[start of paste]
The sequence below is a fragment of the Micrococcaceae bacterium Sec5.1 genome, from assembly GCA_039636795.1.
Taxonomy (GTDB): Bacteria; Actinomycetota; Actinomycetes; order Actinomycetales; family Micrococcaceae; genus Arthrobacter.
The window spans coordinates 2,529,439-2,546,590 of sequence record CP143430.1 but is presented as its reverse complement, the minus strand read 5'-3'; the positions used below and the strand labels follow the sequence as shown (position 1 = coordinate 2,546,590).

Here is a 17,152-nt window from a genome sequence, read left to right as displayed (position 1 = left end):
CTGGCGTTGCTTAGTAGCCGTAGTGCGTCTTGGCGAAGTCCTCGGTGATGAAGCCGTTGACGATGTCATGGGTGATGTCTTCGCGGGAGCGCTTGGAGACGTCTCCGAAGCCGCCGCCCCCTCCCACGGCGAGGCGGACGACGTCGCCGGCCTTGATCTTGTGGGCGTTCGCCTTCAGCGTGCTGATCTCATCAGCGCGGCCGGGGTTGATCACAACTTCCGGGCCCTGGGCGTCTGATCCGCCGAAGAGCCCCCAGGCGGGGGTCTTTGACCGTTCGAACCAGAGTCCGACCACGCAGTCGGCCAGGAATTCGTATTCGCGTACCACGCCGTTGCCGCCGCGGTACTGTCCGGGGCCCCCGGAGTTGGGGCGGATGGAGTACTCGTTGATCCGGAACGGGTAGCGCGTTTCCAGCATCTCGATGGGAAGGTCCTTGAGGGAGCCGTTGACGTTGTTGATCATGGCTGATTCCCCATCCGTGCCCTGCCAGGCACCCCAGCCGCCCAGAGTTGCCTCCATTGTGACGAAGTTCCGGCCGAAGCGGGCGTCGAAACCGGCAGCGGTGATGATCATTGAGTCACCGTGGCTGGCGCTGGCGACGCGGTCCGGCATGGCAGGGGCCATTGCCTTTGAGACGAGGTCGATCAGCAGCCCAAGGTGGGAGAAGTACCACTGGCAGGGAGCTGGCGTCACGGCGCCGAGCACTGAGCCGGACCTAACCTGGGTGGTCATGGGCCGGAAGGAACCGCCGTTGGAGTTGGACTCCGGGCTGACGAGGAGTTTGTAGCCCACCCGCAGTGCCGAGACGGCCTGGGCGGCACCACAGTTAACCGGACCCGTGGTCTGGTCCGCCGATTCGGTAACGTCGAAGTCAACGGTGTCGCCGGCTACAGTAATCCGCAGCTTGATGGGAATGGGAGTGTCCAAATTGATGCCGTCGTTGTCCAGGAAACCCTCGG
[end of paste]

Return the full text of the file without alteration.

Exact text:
The sequence below is a fragment of the Micrococcaceae bacterium Sec5.1 genome, from assembly GCA_039636795.1.
Taxonomy (GTDB): Bacteria; Actinomycetota; Actinomycetes; order Actinomycetales; family Micrococcaceae; genus Arthrobacter.
The window spans coordinates 2,529,439-2,546,590 of sequence record CP143430.1 but is presented as its reverse complement, the minus strand read 5'-3'; the positions used below and the strand labels follow the sequence as shown (position 1 = coordinate 2,546,590).

Here is a 17,152-nt window from a genome sequence, read left to right as displayed (position 1 = left end):
CTGGCGTTGCTTAGTAGCCGTAGTGCGTCTTGGCGAAGTCCTCGGTGATGAAGCCGTTGACGATGTCATGGGTGATGTCTTCGCGGGAGCGCTTGGAGACGTCTCCGAAGCCGCCGCCCCCTCCCACGGCGAGGCGGACGACGTCGCCGGCCTTGATCTTGTGGGCGTTCGCCTTCAGCGTGCTGATCTCATCAGCGCGGCCGGGGTTGATCACAACTTCCGGGCCCTGGGCGTCTGATCCGCCGAAGAGCCCCCAGGCGGGGGTCTTTGACCGTTCGAACCAGAGTCCGACCACGCAGTCGGCCAGGAATTCGTATTCGCGTACCACGCCGTTGCCGCCGCGGTACTGTCCGGGGCCCCCGGAGTTGGGGCGGATGGAGTACTCGTTGATCCGGAACGGGTAGCGCGTTTCCAGCATCTCGATGGGAAGGTCCTTGAGGGAGCCGTTGACGTTGTTGATCATGGCTGATTCCCCATCCGTGCCCTGCCAGGCACCCCAGCCGCCCAGAGTTGCCTCCATTGTGACGAAGTTCCGGCCGAAGCGGGCGTCGAAACCGGCAGCGGTGATGATCATTGAGTCACCGTGGCTGGCGCTGGCGACGCGGTCCGGCATGGCAGGGGCCATTGCCTTTGAGACGAGGTCGATCAGCAGCCCAAGGTGGGAGAAGTACCACTGGCAGGGAGCTGGCGTCACGGCGCCGAGCACTGAGCCGGACCTAACCTGGGTGGTCATGGGCCGGAAGGAACCGCCGTTGGAGTTGGACTCCGGGCTGACGAGGAGTTTGTAGCCCACCCGCAGTGCCGAGACGGCCTGGGCGGCACCACAGTTAACCGGACCCGTGGTCTGGTCCGCCGATTCGGTAACGTCGAAGTCAACGGTGTCGCCGGCTACAGTAATCCGCAGCTTGATGGGAATGGGAGTGTCCAAATTGATGCCGTCGTTGTCCAGGAAACCCTCGG